High End at Munich (May 11-13) is peeking over the horizon this week, so I’m continuing coverage – after a fashion – of what’s happening there this year, without my actually being there. I had a chance to speak with Damon Von Schweikert – of Von Schweikert Audio – while he was in Chicago a couple weeks ago for AXPONA. I asked him about the system configuration that the company was showing at High End for 2018, and he said that Munich would be the final stop of the ULTRA 11 flagship loudspeakers that they had been showing for the past several shows.
Von Schweikert said that over the last couple years the company had learned that while it was great to always show off new product at every trade convention, it wasn’t always conducive to satisfying attendees who would come to shows to hear what the company had shown previously on the circuit, only to be disappointed to not have it there.
“[We] found that not only did we satisfy more consumers who were interested in hearing it, we also gave the press a chance to hear the VR-55 in various rooms with different equipment which we believe is the best way to develop a well-rounded impression of a product second only to a home audition. So we’re keeping that going to finish up the ULTRA 11 tour at High End 2018.”
Rafe Arnott: Can you tell me a little more, specifically, about the Ultra 11 loudspeakers that you’ll be showing in Munich? These are your flagship models, and it’s my understanding that they were in development for some time. What was that process like, and what was the biggest lesson you learned throughout the R&D of the Ultra 11s?
DVS: So the genesis of the ULTRA 11s takes us back to 2011. A long-time customer of ours who owned several of our flagship speakers over the years including the VR-9SE, VR-11SE and VR-11SE MkII, asked us a fateful question. “What could you create if cost wasn’t a factor?” Our initial response was our VR-11 of course. It was our flagship and represented the pinnacle of our technology at the time.
But he was persistent, and really challenged us to consider his question without the restriction of trying to hit a specific price point; which invariably causes designers to make choices that fit within a parts-budget. So our design team got together and brainstormed. First and foremost, we wanted an overarching design goal that had nothing to do with the “unlimited cost” aspect since at the end of the day, the lack of financial restrictions was tertiary.
We’d recently been exposed to a new product from MasterBuilt Audio which came to be known as their Ultra Line of cables. This was the purest signal path we’ve ever tested, it was simply amazing. By lowering distortion, the noise floor was reduced to a level we had never previously experienced. We were hearing things in recordings we’ve used while testing for decades that we realized had been smeared by distortion from lesser cables. And it was this focus on finding ways to lower distortion beyond existing barriers across controllable aspects of the loudspeaker; signal path, network design, enclosure resonances, and driver technology that gave us the thrust for this design. We had strong ideas about how we would address the present limitations; to decrease distortion beyond existing boundaries but we knew it would take many months, even a couple of years of experimentation to make the advancements we knew were necessary to achieve our goal.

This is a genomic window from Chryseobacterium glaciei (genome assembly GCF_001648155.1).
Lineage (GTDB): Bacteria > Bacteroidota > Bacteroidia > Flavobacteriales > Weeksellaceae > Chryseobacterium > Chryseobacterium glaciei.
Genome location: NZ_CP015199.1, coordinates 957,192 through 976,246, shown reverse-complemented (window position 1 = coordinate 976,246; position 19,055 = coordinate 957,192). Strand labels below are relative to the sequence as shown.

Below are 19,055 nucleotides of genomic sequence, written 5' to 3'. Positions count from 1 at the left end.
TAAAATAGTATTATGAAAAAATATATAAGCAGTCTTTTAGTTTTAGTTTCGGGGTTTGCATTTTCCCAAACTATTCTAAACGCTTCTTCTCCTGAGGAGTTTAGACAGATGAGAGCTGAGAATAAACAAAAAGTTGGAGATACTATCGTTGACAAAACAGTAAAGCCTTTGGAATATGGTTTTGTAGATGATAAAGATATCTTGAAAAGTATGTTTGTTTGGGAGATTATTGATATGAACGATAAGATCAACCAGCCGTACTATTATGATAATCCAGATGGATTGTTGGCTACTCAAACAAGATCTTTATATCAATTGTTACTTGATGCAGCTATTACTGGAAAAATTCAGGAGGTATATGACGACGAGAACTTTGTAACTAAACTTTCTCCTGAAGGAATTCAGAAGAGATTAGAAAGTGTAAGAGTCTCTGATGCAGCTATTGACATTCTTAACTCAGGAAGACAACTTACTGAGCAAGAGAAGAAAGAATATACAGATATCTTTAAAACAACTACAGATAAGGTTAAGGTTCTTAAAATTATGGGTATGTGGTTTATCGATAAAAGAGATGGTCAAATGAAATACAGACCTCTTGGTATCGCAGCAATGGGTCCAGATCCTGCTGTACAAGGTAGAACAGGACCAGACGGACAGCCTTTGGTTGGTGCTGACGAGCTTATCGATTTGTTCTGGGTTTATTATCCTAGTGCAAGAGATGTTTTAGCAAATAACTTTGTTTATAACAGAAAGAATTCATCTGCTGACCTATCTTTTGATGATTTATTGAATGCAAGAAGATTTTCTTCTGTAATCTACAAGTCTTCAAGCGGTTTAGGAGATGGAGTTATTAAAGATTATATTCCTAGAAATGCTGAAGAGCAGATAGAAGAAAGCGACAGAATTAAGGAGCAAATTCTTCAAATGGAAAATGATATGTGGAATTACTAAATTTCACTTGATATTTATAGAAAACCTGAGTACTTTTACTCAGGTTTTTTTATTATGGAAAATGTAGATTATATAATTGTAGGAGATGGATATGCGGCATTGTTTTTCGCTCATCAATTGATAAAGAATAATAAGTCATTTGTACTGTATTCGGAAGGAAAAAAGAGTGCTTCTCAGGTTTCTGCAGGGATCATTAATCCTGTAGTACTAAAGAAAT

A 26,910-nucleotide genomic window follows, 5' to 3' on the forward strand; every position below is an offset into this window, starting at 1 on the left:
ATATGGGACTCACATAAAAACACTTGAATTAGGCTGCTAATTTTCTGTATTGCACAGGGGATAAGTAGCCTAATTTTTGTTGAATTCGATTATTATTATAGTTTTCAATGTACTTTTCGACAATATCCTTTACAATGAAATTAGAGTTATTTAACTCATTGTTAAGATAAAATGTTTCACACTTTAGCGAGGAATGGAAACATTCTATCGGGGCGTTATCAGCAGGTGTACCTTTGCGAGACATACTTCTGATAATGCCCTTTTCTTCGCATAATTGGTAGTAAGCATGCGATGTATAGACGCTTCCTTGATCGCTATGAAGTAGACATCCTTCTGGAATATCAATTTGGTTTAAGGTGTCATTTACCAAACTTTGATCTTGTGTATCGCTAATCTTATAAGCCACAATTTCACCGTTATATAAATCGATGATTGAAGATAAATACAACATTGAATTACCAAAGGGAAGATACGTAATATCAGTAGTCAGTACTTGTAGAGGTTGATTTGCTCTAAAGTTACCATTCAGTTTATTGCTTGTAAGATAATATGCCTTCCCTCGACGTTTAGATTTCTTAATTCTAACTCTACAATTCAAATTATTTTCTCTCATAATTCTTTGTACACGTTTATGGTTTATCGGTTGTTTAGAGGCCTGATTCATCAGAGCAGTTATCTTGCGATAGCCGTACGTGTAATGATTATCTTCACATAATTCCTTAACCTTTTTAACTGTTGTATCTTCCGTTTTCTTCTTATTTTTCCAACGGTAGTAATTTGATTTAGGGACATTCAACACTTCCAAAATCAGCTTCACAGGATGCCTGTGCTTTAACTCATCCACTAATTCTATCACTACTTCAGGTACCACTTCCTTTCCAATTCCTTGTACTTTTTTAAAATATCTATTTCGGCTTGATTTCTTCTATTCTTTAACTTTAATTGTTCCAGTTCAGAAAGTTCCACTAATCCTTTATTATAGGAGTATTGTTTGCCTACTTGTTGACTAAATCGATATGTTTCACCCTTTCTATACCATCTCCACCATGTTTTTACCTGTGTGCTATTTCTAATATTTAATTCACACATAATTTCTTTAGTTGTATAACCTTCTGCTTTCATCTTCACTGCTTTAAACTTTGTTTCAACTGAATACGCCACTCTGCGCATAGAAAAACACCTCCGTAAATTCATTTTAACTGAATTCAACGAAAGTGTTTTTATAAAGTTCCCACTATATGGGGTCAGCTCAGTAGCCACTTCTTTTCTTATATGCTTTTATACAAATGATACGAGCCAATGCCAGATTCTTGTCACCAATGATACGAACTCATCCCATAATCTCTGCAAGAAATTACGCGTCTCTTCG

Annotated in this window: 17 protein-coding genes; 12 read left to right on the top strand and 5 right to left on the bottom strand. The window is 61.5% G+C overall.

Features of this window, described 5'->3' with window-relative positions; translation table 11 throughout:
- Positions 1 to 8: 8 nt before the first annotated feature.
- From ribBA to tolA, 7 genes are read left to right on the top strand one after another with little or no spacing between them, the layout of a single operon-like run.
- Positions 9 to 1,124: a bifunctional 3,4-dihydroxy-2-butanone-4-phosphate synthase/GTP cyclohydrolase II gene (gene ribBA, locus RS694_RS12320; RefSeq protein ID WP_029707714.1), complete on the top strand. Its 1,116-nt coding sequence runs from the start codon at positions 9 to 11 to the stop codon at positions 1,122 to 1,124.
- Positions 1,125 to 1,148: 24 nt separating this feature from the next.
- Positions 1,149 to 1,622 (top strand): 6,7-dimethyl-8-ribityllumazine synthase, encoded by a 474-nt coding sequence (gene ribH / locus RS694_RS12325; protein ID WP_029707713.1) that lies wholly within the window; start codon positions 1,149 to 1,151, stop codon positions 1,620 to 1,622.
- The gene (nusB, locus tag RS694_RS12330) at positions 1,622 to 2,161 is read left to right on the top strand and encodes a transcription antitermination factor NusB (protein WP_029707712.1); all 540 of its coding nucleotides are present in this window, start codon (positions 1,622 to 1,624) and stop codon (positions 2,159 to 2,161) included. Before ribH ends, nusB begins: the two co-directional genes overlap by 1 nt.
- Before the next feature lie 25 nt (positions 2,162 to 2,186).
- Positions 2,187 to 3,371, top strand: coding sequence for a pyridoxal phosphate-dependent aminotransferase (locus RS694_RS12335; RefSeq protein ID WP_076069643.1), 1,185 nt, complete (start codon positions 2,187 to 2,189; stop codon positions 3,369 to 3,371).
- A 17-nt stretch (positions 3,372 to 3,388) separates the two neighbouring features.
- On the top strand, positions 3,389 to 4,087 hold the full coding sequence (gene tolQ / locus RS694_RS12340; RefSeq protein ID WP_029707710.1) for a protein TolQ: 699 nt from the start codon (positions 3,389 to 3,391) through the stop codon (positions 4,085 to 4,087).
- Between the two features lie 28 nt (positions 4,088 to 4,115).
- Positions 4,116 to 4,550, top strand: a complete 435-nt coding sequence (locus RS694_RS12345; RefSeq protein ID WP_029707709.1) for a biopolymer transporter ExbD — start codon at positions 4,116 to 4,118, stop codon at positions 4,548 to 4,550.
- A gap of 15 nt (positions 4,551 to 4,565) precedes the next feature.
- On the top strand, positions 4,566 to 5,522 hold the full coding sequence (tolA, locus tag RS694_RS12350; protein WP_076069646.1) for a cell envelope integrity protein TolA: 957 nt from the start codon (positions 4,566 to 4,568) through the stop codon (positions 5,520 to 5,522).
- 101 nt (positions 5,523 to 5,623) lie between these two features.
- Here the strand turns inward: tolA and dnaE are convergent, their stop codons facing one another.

So we documented the design goals and broke them up into three tiers of development; from the lowest-hanging-fruit to completely-out-of-reach without dramatic breakthroughs. We budgeted our expected costs in R&D as well as final production to hit each mark. To our very pleasant surprise, our patron commissioned our top tier design goals for a one-off (break the mold) loudspeaker that would become the source of our current generation of technology. I can’t express what a humbling experience it was to have someone entrust that much confidence in our ability to deliver on the vision we now shared. And to fund our research and development on new technology at this level was a priceless investment in the future of VSA.
Well, it took a little longer than we initially planned which in hindsight was a tad ambitious. At the end of 42 months (three-and-a-half years), we delivered the VR-111XS which is a six tower system (two main towers, sub towers and two out-board crossover towers) consisting of a total of 44 drivers (each channel incorporated eight 7” magnesium woofers, four 5.5” magnesium midranges (hexadym-magnet system), a tweeter array consisting of two horn-loaded magnesium tweeters with a magnesium Air Motion Transformer on the front and the same array on the back of the main tower with four 12” magnesium subwoofers each powered by independent 1,000 watt amplifiers in the sub towers). These speakers were designed and built to fit the scale of our customer’s dedicated sound room which is more than 1,000 square-feet, with a ceiling over 13-feet tall. The main, and subwoofer towers are nine-feet tall.
But it wasn’t until we delivered the VR-111XS to our customer’s sound room that our path forward became clear. While the VR-111XS represented the pinnacle of our technology, it was but one instrument in what we now know as an orchestra of great works by the industry’s most talented designers. You see, almost every piece in our patron’s system was commissioned by him with this “what if?” directive. Each piece was procured with an eye for the overall integration and synergy to achieve a level of performance we had never experienced before. We spent a week with the system and it became apparent that not only did we need to create our new flagship designs, we had to cultivate a show system that could achieve what was now our new “gold-standard” for performance. Thus began the long development road of the ULTRA 11, the first of our new ULTRA Line of loudspeakers. But always with an eye on the final complete system that we could bring to shows.